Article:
**math jokes 4 mathy folks**

live. laugh. learn.

**Haberdasher Problem**

A geometric figure with *n* sides can be divided into pieces that, when
rearranged, can form a geometric figure with *m* sides. This works for any integer
values of *m* and *n* — that is, any polygon can be divided
into pieces that will form a different polygon. For instance, four cuts will divide a
regular octagon into five pieces that can be rearranged to form a square, as shown below.

The Haberdasher problem is the most famous problem of this type. (And its solution is arguably one of the most beautiful results in mathematics.) First proposed by puzzler Henry Ernest Dudeney in 1907, it can be stated as follows:

**With just three cuts, divide an equilateral triangle into**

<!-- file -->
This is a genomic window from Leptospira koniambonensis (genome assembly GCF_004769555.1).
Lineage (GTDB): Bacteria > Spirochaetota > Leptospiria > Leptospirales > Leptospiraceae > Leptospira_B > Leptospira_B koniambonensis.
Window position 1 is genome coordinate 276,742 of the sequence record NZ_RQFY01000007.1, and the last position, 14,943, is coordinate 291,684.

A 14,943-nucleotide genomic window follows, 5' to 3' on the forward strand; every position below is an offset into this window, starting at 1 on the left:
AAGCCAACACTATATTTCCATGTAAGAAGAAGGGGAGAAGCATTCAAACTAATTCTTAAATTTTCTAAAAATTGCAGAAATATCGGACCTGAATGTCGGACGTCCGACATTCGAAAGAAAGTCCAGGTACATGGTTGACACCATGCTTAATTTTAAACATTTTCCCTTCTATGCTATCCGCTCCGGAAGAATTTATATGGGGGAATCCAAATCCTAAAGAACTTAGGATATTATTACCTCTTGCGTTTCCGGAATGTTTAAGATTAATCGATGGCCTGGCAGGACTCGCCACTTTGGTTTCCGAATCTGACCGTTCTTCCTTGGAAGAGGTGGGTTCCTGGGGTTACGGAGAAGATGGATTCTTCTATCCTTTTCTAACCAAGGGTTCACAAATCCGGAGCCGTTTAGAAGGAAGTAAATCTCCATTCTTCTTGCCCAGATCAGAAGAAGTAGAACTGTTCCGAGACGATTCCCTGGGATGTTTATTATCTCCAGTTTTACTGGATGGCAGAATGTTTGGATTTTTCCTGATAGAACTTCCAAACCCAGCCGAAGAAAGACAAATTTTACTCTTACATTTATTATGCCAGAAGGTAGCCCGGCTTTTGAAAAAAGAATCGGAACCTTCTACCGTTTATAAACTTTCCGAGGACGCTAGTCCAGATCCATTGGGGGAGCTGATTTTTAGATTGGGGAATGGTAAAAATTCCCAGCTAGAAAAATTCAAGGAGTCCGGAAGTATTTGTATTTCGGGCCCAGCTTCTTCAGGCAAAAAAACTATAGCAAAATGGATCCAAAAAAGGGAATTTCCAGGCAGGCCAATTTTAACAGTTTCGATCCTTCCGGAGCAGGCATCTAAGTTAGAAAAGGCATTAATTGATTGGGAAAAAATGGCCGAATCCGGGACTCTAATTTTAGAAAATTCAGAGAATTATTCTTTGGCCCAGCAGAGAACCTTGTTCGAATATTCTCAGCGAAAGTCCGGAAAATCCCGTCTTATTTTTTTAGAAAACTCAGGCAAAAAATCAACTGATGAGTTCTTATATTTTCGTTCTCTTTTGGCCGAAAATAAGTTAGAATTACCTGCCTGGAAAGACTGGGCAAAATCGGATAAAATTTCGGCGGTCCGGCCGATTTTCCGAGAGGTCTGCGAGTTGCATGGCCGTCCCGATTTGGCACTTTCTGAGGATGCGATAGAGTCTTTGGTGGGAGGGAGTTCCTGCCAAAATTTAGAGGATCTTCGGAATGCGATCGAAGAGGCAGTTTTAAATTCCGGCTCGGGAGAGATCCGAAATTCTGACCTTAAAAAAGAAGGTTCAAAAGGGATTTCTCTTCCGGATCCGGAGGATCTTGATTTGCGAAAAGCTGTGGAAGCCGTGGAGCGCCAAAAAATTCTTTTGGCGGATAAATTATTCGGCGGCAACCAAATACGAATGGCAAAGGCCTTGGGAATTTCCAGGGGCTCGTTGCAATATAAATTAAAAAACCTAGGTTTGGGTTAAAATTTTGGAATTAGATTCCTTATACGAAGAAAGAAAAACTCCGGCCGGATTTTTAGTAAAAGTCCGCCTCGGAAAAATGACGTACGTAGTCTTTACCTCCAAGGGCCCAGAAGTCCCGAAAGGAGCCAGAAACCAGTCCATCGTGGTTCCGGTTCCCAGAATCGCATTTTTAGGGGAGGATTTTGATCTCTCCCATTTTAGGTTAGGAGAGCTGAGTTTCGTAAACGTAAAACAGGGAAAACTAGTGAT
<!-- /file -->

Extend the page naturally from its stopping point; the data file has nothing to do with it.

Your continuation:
pieces that can be rearranged to form a square.

pieces that can be rearranged to form a square.

But beware! Although the problem can be stated simply, its solution is not simple to find!

Henry Ernest Dudeney was an author and mathematician. Known as one of England's foremost puzzle creators, he authored six books of puzzles.

The following quote by Dudeney implies that problem-solving ability relies more on persistence and creativity than education:

Many of the best problems cannot be solved by any familiar scholastic methods, but must be attacked on entirely original lines.

Two of Dudeney's books (without illustrations) can be downloaded for free from ManyBooks: